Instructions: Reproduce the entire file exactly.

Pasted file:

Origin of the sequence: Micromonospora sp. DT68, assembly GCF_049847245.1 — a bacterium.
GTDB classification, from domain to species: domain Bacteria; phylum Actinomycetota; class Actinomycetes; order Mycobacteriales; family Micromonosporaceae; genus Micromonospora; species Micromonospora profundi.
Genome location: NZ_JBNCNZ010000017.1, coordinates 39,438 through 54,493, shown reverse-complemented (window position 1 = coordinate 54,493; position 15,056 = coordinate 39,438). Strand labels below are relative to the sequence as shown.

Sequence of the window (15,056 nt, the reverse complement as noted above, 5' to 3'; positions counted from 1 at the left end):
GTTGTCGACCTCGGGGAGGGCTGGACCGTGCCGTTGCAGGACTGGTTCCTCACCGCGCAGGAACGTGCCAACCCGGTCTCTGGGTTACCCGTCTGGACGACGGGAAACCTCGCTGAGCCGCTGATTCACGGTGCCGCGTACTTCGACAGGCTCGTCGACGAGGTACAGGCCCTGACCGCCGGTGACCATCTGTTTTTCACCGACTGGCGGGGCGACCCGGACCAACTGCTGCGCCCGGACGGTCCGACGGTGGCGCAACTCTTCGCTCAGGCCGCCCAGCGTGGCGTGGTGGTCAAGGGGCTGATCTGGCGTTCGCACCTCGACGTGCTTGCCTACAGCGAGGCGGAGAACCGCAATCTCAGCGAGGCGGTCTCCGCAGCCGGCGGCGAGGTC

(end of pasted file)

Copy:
Origin of the sequence: Micromonospora sp. DT68, assembly GCF_049847245.1 — a bacterium.
GTDB classification, from domain to species: domain Bacteria; phylum Actinomycetota; class Actinomycetes; order Mycobacteriales; family Micromonosporaceae; genus Micromonospora; species Micromonospora profundi.
Genome location: NZ_JBNCNZ010000017.1, coordinates 39,438 through 54,493, shown reverse-complemented (window position 1 = coordinate 54,493; position 15,056 = coordinate 39,438). Strand labels below are relative to the sequence as shown.

Sequence of the window (15,056 nt, the reverse complement as noted above, 5' to 3'; positions counted from 1 at the left end):
GTTGTCGACCTCGGGGAGGGCTGGACCGTGCCGTTGCAGGACTGGTTCCTCACCGCGCAGGAACGTGCCAACCCGGTCTCTGGGTTACCCGTCTGGACGACGGGAAACCTCGCTGAGCCGCTGATTCACGGTGCCGCGTACTTCGACAGGCTCGTCGACGAGGTACAGGCCCTGACCGCCGGTGACCATCTGTTTTTCACCGACTGGCGGGGCGACCCGGACCAACTGCTGCGCCCGGACGGTCCGACGGTGGCGCAACTCTTCGCTCAGGCCGCCCAGCGTGGCGTGGTGGTCAAGGGGCTGATCTGGCGTTCGCACCTCGACGTGCTTGCCTACAGCGAGGCGGAGAACCGCAATCTCAGCGAGGCGGTCTCCGCAGCCGGCGGCGAGGTC